Mecca and Medina

Mecca and Medina : The History of Islam's Holiest Cities

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*Includes pictures *Includes a history of the region and religion before Islam *Includes footnotes and a bibliography for further reading *Includes a table of contents "There is no doubt in the sanctity of Mecca, but a donkey won't become a Hajj pilgrim by just going through the motions." - Rahman Baba "Whenever the Prophet...returned from a journey and observed the walls of Madinah, he would make his Mount go fast, and if he was on an animal (i.e. a horse), he would make it gallop because of his love for Madinah." - Sahih Bukhari - Book 30: Hadith 110 The reason for the existence of most of the world's cities is obvious to the student of geography. New York and Shanghai control deep ports and straddle great rivers bringing trade from the interior; Paris and London are at the crossing points of major cross-country rivers; Johannesburg sits atop a great mountain of gold ore; and Moscow and Madrid are at the heart of their great nations, easily able to control even the more distant corners of the land. Mecca is quite different, as the city exists solely because it is holy. Even centuries before the birth of the Prophet Muhammad, the leaders of Mecca established that their city was the pre-eminent holy site in western Arabia and established a truce for pilgrims to the city. In the process, one effect of this was that Mecca became a center for might today be described as tourism, as even ancient visitors needed places for food, water, and sleep. At the same time, they could make offerings in the temples and leave with mementos of their time in Mecca. Many also found it convenient to bring their trade goods to the markets of Mecca, where they could find visitors bringing interesting wares from across the region, and the city also enjoyed the status of a trade center. Of course, Mecca is now best known for being Islam's holiest city, revered as the birthplace of Muhammad and the site where Allah first revealed the Qu'ran to him. Within Mecca is the Ka'aba, a building housed within the Al-Masjid al-Haram (Great Mosque) that is considered the holiest site, and wherever they are in the world, Muslims face in the direction of the Ka'aba while praying. A pilgrimage to Mecca is considered a necessity for devout Muslims at some point in their lives, and the city itself is off limits to non-Muslims. Indeed, Mecca is so integral to Islam that the name of the city has entered the English lexicon and is a commonplace reference to any area closely associated with something (such as Paris often being called the mecca of fashion). Mecca has always been central to the faith, but it has had a somewhat turbulent geopolitical history, both because of conflicts within Islam and among neighboring nations in the Middle East. As a result, its history is often overlooked, even as most people are quite familiar with the city. Even centuries before the birth of the Prophet Muhammad, Jews settled in the area that became Medina to escape persecution at the hands of the Babylonians and Romans, meaning the area and its arid environment brought inhabitants precisely because it wasn't an attractive or resource rich area. In fact, the city fated to become the second holiest city in Islam earned that spot simply by straddling trade routes to the religious city of Mecca, which brought traders and pilgrims in large enough numbers to make it a trade center. While Mecca was Muhammad's birthplace, the Prophet spent a great deal of time in Medina, especially when he and his supporters found themselves in conflict with the Meccans. Using Medina as a base, Muhammad eventually took Mecca, and both cities became integral parts of the Caliphate that followed. This meant that even as history brought geopolitical changes, Medina remained a city of religious significance for all Muslims. Mecca and Medina: The History of Islam's Holiest Cities traces the history of the second most important cities in more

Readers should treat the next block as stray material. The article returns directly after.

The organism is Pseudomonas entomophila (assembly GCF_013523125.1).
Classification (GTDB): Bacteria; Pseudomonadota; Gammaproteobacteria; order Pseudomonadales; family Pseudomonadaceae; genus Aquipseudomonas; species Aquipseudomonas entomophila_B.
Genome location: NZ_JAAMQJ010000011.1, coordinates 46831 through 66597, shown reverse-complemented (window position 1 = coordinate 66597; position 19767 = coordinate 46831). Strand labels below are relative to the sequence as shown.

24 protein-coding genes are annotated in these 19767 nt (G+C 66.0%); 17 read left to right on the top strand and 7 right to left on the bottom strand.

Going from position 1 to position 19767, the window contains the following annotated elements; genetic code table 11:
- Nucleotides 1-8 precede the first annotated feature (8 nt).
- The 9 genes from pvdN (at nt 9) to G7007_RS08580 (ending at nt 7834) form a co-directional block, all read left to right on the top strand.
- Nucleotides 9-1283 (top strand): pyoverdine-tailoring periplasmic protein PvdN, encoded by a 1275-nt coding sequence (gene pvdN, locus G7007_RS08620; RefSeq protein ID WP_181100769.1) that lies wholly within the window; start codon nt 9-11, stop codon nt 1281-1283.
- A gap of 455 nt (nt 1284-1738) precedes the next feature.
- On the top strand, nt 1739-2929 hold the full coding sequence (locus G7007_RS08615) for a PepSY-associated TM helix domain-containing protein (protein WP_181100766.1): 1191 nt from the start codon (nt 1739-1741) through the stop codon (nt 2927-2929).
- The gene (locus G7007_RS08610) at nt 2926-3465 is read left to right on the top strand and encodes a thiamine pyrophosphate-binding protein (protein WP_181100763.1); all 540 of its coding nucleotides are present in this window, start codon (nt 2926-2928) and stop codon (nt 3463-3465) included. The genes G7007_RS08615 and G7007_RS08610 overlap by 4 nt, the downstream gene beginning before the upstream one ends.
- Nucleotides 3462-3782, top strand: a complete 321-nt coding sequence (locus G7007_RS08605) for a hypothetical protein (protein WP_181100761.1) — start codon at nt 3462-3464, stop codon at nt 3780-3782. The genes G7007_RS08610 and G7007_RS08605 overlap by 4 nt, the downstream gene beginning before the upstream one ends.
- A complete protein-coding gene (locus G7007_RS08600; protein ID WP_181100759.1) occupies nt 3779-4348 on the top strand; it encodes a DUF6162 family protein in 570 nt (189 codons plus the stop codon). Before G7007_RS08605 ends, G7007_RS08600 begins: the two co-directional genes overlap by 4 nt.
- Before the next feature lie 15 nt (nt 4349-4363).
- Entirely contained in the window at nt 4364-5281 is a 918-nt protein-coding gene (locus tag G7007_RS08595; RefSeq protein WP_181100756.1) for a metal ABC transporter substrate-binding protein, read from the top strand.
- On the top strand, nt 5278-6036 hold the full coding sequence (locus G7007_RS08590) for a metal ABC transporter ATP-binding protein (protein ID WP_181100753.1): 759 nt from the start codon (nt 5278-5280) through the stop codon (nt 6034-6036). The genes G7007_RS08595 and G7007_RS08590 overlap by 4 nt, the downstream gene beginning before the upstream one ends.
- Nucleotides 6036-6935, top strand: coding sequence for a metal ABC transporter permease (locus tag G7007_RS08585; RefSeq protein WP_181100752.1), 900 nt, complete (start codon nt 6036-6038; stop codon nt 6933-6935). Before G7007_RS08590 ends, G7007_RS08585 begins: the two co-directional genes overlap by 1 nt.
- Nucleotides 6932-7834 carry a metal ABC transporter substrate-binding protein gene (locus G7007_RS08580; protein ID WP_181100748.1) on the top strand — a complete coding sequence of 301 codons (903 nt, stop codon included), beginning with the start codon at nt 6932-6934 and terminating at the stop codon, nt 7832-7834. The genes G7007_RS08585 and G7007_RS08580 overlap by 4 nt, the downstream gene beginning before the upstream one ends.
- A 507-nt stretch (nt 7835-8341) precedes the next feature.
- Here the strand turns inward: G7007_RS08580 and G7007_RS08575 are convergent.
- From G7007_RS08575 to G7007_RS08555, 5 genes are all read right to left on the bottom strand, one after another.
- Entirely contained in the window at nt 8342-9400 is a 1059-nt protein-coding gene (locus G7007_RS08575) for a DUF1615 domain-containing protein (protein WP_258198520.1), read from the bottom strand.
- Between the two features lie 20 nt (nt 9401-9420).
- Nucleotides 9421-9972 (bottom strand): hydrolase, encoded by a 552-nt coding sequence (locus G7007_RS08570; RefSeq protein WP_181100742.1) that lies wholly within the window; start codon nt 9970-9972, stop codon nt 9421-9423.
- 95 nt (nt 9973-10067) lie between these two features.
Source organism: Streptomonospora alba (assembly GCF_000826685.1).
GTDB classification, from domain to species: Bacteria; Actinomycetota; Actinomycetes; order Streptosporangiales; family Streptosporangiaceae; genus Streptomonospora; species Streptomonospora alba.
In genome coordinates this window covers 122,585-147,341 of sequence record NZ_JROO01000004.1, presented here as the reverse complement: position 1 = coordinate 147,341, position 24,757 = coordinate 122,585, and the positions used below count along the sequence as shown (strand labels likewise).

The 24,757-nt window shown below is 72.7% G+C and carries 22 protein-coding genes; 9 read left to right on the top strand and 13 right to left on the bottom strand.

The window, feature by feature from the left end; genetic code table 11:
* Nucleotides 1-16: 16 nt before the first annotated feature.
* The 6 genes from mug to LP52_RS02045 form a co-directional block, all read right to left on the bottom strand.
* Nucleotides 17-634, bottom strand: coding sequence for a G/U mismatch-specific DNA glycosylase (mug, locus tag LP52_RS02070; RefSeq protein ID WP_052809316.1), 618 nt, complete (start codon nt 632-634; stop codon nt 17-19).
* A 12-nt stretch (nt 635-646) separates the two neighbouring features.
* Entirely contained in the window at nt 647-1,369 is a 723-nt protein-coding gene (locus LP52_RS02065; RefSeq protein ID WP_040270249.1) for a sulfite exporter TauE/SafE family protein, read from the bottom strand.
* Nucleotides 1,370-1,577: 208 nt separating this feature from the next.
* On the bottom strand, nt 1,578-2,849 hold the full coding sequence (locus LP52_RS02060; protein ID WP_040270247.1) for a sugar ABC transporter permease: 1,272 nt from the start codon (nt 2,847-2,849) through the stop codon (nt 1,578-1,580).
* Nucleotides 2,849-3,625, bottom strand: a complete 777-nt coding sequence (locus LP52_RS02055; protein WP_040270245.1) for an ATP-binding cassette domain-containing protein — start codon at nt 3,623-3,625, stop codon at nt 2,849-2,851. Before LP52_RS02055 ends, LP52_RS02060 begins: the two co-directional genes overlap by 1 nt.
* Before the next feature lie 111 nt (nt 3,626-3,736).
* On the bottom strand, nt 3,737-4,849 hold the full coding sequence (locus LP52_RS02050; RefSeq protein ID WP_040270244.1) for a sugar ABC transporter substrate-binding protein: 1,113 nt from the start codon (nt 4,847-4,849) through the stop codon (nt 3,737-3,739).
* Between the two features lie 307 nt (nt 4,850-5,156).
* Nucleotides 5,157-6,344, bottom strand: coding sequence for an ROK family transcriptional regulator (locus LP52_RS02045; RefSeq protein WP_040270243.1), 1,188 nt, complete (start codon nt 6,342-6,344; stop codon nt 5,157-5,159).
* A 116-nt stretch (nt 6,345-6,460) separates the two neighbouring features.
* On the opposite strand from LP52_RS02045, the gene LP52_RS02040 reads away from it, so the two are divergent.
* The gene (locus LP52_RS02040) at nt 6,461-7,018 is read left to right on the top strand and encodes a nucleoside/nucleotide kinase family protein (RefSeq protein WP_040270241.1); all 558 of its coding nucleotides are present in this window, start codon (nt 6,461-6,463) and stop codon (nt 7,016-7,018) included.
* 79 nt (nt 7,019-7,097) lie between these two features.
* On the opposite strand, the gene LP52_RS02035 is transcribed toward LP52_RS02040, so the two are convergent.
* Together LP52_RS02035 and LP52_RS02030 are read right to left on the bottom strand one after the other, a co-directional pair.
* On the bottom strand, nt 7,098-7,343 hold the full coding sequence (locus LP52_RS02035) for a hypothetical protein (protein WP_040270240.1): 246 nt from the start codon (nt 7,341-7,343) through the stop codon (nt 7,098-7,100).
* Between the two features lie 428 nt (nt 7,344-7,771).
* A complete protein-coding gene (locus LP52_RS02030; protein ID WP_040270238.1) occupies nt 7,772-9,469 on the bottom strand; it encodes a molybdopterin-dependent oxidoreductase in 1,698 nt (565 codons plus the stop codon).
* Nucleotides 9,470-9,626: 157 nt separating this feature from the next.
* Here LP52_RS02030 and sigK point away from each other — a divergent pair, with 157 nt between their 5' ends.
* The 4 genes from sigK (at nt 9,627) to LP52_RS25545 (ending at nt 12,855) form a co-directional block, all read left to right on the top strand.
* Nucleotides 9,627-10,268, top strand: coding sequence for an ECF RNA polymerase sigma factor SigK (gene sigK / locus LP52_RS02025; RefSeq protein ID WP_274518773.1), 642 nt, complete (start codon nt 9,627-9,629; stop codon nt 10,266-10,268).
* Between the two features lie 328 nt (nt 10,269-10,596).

Product details

  • Paperback
  • 152 x 224 x 8mm | 120g
  • Createspace Independent Publishing Platform
  • United States
  • English
  • black & white illustrations
  • 1508748403
  • 9781508748403